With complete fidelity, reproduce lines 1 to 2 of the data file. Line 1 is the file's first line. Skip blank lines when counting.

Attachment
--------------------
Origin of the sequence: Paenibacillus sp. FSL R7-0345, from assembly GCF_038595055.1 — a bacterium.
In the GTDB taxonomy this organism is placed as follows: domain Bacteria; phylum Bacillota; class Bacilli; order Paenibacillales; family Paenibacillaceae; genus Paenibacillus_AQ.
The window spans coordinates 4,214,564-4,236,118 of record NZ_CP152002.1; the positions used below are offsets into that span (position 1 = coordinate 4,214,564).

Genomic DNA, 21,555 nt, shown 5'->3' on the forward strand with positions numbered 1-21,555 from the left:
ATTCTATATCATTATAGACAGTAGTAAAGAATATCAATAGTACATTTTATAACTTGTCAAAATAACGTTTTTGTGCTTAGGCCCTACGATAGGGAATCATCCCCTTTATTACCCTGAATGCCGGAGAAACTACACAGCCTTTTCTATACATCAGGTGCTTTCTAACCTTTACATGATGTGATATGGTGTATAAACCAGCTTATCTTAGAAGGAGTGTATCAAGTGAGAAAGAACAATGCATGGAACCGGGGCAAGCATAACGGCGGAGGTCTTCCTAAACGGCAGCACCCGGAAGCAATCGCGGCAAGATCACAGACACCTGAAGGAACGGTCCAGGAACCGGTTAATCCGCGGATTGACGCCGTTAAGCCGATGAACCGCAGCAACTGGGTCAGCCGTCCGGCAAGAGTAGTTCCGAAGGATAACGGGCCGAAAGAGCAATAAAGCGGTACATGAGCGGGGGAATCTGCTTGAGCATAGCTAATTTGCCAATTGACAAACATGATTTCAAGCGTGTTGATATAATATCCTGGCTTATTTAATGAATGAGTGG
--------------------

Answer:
Origin of the sequence: Paenibacillus sp. FSL R7-0345, from assembly GCF_038595055.1 — a bacterium.
In the GTDB taxonomy this organism is placed as follows: domain Bacteria; phylum Bacillota; class Bacilli; order Paenibacillales; family Paenibacillaceae; genus Paenibacillus_AQ.